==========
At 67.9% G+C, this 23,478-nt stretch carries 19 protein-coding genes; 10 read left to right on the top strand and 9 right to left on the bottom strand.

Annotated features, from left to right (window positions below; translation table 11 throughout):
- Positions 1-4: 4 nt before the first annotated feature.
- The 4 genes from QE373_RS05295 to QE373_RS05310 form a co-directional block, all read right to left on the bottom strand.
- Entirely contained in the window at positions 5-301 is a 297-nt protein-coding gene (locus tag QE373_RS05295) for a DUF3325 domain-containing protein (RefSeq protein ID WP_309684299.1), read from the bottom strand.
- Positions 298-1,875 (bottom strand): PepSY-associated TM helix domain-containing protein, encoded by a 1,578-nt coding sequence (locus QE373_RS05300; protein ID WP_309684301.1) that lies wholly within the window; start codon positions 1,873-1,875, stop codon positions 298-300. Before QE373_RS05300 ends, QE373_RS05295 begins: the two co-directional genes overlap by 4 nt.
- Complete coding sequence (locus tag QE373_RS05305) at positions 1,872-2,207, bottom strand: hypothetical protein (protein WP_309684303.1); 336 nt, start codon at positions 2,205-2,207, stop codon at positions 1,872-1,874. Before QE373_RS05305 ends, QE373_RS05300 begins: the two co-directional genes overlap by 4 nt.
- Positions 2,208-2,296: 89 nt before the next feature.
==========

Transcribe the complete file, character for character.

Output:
At 67.9% G+C, this 23,478-nt stretch carries 19 protein-coding genes; 10 read left to right on the top strand and 9 right to left on the bottom strand.

Annotated features, from left to right (window positions below; translation table 11 throughout):
- Positions 1-4: 4 nt before the first annotated feature.
- The 4 genes from QE373_RS05295 to QE373_RS05310 form a co-directional block, all read right to left on the bottom strand.
- Entirely contained in the window at positions 5-301 is a 297-nt protein-coding gene (locus tag QE373_RS05295) for a DUF3325 domain-containing protein (RefSeq protein ID WP_309684299.1), read from the bottom strand.
- Positions 298-1,875 (bottom strand): PepSY-associated TM helix domain-containing protein, encoded by a 1,578-nt coding sequence (locus QE373_RS05300; protein ID WP_309684301.1) that lies wholly within the window; start codon positions 1,873-1,875, stop codon positions 298-300. Before QE373_RS05300 ends, QE373_RS05295 begins: the two co-directional genes overlap by 4 nt.
- Complete coding sequence (locus tag QE373_RS05305) at positions 1,872-2,207, bottom strand: hypothetical protein (protein WP_309684303.1); 336 nt, start codon at positions 2,205-2,207, stop codon at positions 1,872-1,874. Before QE373_RS05305 ends, QE373_RS05300 begins: the two co-directional genes overlap by 4 nt.
- Positions 2,208-2,296: 89 nt before the next feature.